The Height of Luxury: The RCAF C-5
By Captain M. Joost, Office of Air Force Heritage and History, 1 Cdn Air Div
When the RCAF received the Canadair C-5 in June 1950, she was arguably the most luxurious of any Aircraft in Canada, if not the world. For 16 years, she ferried dignitaries to all continents except Antarctica, logging over 2,500,000 miles in 9,500 hours in the air. All who flew her or in her appreciated her, yet in her final moments, she suffered an indignity undeserved of such a fine Aircraft.
When the RCAF needed another North Star for VIP transport in 1950, Canadair produced a slightly larger version with a DC-6 undercarriage and Pratt and Whitney radial engines. The cabin was pressurized to 8,500 feet and divided into two compartments. The main portion had room for 24 passengers with seating that could be converted into double beds. Thick carpets and insulation reduced outside noise. Behind this section was the galley, with washroom and cloakroom for these passengers.
It is in the rear compartment that luxury was the byword. Here there was seating for 13. It had its own private washroom with hot and cold water. The furniture consisted of two divans, a semi-circular lounge, an executive desk with swivel chair, a filing cabinet and a telephone to talk to the captain. The divans could be converted to 3/4 size beds.
The C-5 was pressed into service even before the RCAF took her on strength. On 7 July 1950 she carried Prime Minister St. Laurent to Calgary to open the Calgary Stampede. Only on 29 July was she accepted by the RCAF. Over the years, she carried Princess, now Queen Elizabeth, Prince Philip, Queen Juliana and Prince Bernhard of the Netherlands, Emperor Haile Selassie of Ethiopia, and Prince, now Emperor Akihito of Japan. Then there were Prime Ministers, Cabinet Ministers, foreign dignitaries and senior military officers.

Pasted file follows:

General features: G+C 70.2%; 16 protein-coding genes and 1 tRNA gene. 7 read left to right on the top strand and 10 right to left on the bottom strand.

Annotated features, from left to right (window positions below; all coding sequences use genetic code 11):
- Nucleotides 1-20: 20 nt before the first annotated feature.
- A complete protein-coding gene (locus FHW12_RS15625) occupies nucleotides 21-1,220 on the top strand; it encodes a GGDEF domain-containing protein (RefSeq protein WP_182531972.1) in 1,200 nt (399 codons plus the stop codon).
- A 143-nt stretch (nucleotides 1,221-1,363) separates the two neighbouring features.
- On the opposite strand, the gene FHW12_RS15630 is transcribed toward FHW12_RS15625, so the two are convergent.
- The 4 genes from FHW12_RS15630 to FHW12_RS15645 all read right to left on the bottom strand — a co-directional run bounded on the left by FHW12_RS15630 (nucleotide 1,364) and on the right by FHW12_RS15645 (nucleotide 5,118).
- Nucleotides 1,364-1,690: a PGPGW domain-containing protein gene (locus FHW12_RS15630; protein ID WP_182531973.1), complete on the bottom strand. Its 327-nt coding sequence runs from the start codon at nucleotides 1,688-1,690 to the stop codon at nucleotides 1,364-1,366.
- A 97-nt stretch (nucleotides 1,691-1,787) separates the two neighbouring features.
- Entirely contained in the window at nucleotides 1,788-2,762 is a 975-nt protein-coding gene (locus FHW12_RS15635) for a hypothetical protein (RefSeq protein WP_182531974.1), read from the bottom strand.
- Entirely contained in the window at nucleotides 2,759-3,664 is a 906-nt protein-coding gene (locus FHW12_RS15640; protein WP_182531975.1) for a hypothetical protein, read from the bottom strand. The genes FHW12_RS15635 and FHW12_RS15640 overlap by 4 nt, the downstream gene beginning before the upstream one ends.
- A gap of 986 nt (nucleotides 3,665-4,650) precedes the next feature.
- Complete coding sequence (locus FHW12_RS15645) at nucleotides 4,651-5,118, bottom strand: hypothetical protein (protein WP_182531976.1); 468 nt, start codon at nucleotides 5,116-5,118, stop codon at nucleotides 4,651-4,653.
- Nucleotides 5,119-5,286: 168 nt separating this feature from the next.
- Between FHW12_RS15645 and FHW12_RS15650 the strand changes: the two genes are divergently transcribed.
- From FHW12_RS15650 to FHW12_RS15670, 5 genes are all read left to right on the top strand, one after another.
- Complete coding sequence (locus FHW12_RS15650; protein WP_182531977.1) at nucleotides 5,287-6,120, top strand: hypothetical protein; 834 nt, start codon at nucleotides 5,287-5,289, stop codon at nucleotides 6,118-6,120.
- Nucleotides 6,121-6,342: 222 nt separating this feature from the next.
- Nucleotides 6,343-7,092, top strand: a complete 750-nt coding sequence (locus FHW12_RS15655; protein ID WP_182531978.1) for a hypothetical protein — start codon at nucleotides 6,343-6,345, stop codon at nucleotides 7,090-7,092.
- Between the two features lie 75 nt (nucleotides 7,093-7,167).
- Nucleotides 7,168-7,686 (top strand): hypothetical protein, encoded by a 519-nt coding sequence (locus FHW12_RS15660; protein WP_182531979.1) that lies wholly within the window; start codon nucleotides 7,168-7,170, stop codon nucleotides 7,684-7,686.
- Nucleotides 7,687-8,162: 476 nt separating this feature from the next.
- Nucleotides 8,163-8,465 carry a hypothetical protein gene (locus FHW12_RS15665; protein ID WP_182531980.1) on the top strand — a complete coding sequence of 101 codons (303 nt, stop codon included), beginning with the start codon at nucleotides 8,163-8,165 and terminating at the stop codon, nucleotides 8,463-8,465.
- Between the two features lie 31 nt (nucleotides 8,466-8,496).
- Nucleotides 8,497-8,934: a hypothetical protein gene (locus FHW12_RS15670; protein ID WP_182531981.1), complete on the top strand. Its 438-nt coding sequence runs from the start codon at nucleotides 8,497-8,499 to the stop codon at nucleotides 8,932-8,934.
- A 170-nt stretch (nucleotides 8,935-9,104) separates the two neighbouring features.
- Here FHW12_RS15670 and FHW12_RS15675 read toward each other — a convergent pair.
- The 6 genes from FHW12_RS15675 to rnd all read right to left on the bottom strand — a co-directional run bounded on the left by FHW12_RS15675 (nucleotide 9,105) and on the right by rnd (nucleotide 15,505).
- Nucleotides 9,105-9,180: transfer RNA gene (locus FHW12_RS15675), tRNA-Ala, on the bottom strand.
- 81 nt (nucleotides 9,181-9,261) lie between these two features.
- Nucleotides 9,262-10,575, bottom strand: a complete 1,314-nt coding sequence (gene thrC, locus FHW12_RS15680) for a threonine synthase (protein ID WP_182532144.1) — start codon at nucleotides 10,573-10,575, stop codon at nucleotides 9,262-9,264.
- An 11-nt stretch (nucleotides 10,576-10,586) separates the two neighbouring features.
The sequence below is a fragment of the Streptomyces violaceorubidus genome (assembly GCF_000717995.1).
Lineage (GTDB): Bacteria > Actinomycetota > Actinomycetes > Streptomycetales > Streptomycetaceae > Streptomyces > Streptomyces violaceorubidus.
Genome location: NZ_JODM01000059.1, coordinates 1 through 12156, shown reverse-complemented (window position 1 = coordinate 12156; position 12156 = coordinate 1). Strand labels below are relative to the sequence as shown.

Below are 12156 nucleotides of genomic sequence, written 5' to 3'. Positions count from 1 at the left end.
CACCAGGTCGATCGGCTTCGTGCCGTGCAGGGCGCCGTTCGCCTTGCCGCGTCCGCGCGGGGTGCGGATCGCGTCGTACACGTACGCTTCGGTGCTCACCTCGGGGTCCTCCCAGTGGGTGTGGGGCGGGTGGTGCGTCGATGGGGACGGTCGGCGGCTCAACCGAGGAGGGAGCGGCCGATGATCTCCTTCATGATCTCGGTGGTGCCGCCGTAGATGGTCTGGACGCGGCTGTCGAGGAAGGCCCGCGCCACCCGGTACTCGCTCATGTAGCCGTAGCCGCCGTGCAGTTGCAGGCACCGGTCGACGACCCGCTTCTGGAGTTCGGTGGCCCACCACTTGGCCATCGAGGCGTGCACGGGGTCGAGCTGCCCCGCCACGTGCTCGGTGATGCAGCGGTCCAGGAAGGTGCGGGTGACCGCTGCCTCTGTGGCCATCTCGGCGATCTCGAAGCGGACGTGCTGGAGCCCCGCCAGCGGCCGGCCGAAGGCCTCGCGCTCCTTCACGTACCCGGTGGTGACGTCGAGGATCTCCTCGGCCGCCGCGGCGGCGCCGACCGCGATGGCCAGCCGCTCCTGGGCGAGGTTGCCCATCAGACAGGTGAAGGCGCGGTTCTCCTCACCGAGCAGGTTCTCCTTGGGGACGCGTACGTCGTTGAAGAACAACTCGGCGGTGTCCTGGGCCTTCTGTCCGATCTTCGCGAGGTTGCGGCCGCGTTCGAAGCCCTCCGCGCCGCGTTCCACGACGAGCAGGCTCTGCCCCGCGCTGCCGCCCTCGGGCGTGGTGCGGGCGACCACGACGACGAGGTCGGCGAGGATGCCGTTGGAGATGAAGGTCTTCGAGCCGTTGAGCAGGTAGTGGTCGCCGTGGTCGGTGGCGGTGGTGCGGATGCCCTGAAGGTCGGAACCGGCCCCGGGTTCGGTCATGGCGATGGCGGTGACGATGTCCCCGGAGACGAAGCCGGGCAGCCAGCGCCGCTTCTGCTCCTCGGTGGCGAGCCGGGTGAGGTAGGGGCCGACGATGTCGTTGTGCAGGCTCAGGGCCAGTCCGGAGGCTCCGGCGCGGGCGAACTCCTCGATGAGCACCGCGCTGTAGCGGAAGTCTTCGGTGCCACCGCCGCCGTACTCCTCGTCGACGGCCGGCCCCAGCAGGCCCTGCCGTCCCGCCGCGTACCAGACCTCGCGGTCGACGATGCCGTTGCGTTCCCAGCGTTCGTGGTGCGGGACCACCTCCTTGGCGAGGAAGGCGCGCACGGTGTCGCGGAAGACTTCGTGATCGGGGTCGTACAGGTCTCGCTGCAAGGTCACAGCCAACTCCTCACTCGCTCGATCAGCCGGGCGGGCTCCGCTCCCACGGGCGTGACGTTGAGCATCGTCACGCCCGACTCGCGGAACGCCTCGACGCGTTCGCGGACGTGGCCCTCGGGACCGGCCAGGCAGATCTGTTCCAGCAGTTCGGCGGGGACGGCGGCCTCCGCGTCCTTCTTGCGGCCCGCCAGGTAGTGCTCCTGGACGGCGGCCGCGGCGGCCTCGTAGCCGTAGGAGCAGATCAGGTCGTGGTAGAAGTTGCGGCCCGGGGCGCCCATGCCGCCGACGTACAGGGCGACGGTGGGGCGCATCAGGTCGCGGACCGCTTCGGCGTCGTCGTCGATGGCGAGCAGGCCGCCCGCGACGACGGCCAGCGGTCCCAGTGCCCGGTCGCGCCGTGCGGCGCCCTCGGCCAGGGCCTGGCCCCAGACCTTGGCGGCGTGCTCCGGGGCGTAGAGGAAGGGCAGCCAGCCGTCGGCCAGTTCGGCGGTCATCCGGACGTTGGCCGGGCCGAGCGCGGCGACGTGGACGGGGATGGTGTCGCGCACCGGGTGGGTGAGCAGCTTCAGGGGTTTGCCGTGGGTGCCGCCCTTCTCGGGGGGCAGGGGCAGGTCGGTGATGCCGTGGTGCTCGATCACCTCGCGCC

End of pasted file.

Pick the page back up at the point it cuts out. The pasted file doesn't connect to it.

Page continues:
The C-5 had no regular flight commitments. Each flight was a special case, although some runs, such as Ottawa to London and Ottawa to Paris were more frequent. Then there were trips of longer duration, such as Prime Minister St. Laurent's 11 country trip around the world in 1954, and the repeat for Prime Minister Diefenbaker in 1958. For many of its flights, the C-5 had to arrive at a specified ramp time as there were often guards of honour or dignitaries at the ramp. It is a testament to the crew and Aircraft, and with some help from air traffic controllers, that they invariably arrived on time.
There was a fair degree of competition within 412 Squadron to be a member of her crew. There was no crew exclusively assigned to the C-5 - all "VIP personnel" were eligible - but the standards required to be a member of the VIP personnel were high. Just to qualify as a First Officer, a pilot had to have two years experience in a transport squadron with experience on trans-Atlantic and trans-continental flights, plus a minimum of 3000 hours, of which 1000 had to be on four-engined Aircraft.
All this travelling was not without its lighter moments. While carrying Defence Minister Brooke Claxton to Japan to visit Canadian troops, the No. 1 engine sprung a bad oil leak approaching Tokyo. With a very large reception committee awaiting his arrival, including General Matthew Ridgeway, oil was sprayed over the assorted dignitaries. The RCAF footed the bill for new uniforms.
The C-5 was retired on 28 August 1966. The one blot on her record occurred at that time - with no fault on the part of the Aircraft! In typical Canadian fashion, the C-5 had been refurbished that year at a cost of over $383,000, including $40,000 to overhaul three spare engines. Yet, the C-5 was sold for $49,000. Needless to say, the Globe and Mail had a field day and the Auditor-General was not amused. The new American owner failed to get US certification for the C-5, and she was stripped of useful parts and scrapped.
The last word on the C-5 should go to His Royal Highness, Prince Philip. His comments are illustrative of the Aircraft's and crews' efforts. While approaching Vancouver during the Prince's tour of Canada in 1955, the hydraulic system failed. The co-pilot and flight engineer took turns hand-pumping the landing gear and flaps all the way to the ramp. Exhausted after an otherwise ordinary landing, they breathed a sigh of relief, hoping the Prince had not noticed anything. To their chagrin, he was standing in the doorway and quipped "Nicely rowed, chaps!"